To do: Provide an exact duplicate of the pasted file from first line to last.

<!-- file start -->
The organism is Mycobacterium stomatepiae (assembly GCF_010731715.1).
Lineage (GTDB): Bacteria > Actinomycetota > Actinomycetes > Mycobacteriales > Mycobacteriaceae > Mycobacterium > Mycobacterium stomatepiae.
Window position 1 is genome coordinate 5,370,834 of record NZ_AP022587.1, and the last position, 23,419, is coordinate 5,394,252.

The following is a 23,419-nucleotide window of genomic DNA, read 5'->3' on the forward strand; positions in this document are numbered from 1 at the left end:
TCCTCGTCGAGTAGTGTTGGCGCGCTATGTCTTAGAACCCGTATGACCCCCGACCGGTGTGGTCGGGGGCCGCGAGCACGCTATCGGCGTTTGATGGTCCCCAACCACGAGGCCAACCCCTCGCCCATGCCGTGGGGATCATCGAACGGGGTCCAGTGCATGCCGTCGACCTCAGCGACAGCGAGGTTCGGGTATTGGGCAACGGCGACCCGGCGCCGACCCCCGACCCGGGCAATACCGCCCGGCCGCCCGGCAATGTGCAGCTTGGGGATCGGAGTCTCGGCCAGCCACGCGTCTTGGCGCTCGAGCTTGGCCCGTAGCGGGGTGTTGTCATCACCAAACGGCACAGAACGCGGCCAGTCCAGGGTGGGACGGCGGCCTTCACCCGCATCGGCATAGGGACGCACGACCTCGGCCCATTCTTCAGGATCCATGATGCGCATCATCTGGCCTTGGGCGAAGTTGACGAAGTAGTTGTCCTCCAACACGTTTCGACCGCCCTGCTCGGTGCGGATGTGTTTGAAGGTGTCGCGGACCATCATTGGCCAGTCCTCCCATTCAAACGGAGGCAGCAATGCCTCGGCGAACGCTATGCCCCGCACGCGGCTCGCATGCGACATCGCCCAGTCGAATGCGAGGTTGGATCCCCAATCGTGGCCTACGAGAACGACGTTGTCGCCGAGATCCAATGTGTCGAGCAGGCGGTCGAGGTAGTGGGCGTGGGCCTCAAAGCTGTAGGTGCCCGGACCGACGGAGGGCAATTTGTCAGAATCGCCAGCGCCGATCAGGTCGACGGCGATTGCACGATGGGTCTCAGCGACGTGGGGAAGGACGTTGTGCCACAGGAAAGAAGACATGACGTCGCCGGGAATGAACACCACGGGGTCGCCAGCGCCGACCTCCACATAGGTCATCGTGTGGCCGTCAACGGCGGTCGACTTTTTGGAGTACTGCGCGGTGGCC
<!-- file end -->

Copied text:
The organism is Mycobacterium stomatepiae (assembly GCF_010731715.1).
Lineage (GTDB): Bacteria > Actinomycetota > Actinomycetes > Mycobacteriales > Mycobacteriaceae > Mycobacterium > Mycobacterium stomatepiae.
Window position 1 is genome coordinate 5,370,834 of record NZ_AP022587.1, and the last position, 23,419, is coordinate 5,394,252.

The following is a 23,419-nucleotide window of genomic DNA, read 5'->3' on the forward strand; positions in this document are numbered from 1 at the left end:
TCCTCGTCGAGTAGTGTTGGCGCGCTATGTCTTAGAACCCGTATGACCCCCGACCGGTGTGGTCGGGGGCCGCGAGCACGCTATCGGCGTTTGATGGTCCCCAACCACGAGGCCAACCCCTCGCCCATGCCGTGGGGATCATCGAACGGGGTCCAGTGCATGCCGTCGACCTCAGCGACAGCGAGGTTCGGGTATTGGGCAACGGCGACCCGGCGCCGACCCCCGACCCGGGCAATACCGCCCGGCCGCCCGGCAATGTGCAGCTTGGGGATCGGAGTCTCGGCCAGCCACGCGTCTTGGCGCTCGAGCTTGGCCCGTAGCGGGGTGTTGTCATCACCAAACGGCACAGAACGCGGCCAGTCCAGGGTGGGACGGCGGCCTTCACCCGCATCGGCATAGGGACGCACGACCTCGGCCCATTCTTCAGGATCCATGATGCGCATCATCTGGCCTTGGGCGAAGTTGACGAAGTAGTTGTCCTCCAACACGTTTCGACCGCCCTGCTCGGTGCGGATGTGTTTGAAGGTGTCGCGGACCATCATTGGCCAGTCCTCCCATTCAAACGGAGGCAGCAATGCCTCGGCGAACGCTATGCCCCGCACGCGGCTCGCATGCGACATCGCCCAGTCGAATGCGAGGTTGGATCCCCAATCGTGGCCTACGAGAACGACGTTGTCGCCGAGATCCAATGTGTCGAGCAGGCGGTCGAGGTAGTGGGCGTGGGCCTCAAAGCTGTAGGTGCCCGGACCGACGGAGGGCAATTTGTCAGAATCGCCAGCGCCGATCAGGTCGACGGCGATTGCACGATGGGTCTCAGCGACGTGGGGAAGGACGTTGTGCCACAGGAAAGAAGACATGACGTCGCCGGGAATGAACACCACGGGGTCGCCAGCGCCGACCTCCACATAGGTCATCGTGTGGCCGTCAACGGCGGTCGACTTTTTGGAGTACTGCGCGGTGGCC